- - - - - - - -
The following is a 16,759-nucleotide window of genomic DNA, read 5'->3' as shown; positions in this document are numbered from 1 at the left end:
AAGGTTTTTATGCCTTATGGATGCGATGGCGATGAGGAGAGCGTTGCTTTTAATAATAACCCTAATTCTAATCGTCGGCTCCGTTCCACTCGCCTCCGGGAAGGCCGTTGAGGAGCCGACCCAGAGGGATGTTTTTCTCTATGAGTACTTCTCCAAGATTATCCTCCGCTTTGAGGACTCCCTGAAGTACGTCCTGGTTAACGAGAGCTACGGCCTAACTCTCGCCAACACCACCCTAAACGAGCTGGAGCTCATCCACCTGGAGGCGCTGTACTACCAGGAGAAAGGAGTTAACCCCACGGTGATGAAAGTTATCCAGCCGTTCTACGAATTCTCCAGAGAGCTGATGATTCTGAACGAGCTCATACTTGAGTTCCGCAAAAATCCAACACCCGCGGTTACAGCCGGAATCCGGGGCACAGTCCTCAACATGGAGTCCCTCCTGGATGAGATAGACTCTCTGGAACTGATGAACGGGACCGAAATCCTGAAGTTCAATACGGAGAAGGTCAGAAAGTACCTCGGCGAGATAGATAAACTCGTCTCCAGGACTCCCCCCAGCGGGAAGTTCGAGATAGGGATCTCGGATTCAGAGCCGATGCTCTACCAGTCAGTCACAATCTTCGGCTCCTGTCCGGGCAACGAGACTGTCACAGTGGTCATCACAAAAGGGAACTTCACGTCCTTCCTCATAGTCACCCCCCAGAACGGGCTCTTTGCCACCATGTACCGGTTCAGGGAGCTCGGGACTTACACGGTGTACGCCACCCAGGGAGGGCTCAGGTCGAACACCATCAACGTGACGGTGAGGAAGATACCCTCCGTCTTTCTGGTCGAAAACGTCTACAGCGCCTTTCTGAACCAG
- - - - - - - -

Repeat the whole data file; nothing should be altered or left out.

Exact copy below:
The following is a 16,759-nucleotide window of genomic DNA, read 5'->3' as shown; positions in this document are numbered from 1 at the left end:
AAGGTTTTTATGCCTTATGGATGCGATGGCGATGAGGAGAGCGTTGCTTTTAATAATAACCCTAATTCTAATCGTCGGCTCCGTTCCACTCGCCTCCGGGAAGGCCGTTGAGGAGCCGACCCAGAGGGATGTTTTTCTCTATGAGTACTTCTCCAAGATTATCCTCCGCTTTGAGGACTCCCTGAAGTACGTCCTGGTTAACGAGAGCTACGGCCTAACTCTCGCCAACACCACCCTAAACGAGCTGGAGCTCATCCACCTGGAGGCGCTGTACTACCAGGAGAAAGGAGTTAACCCCACGGTGATGAAAGTTATCCAGCCGTTCTACGAATTCTCCAGAGAGCTGATGATTCTGAACGAGCTCATACTTGAGTTCCGCAAAAATCCAACACCCGCGGTTACAGCCGGAATCCGGGGCACAGTCCTCAACATGGAGTCCCTCCTGGATGAGATAGACTCTCTGGAACTGATGAACGGGACCGAAATCCTGAAGTTCAATACGGAGAAGGTCAGAAAGTACCTCGGCGAGATAGATAAACTCGTCTCCAGGACTCCCCCCAGCGGGAAGTTCGAGATAGGGATCTCGGATTCAGAGCCGATGCTCTACCAGTCAGTCACAATCTTCGGCTCCTGTCCGGGCAACGAGACTGTCACAGTGGTCATCACAAAAGGGAACTTCACGTCCTTCCTCATAGTCACCCCCCAGAACGGGCTCTTTGCCACCATGTACCGGTTCAGGGAGCTCGGGACTTACACGGTGTACGCCACCCAGGGAGGGCTCAGGTCGAACACCATCAACGTGACGGTGAGGAAGATACCCTCCGTCTTTCTGGTCGAAAACGTCTACAGCGCCTTTCTGAACCAG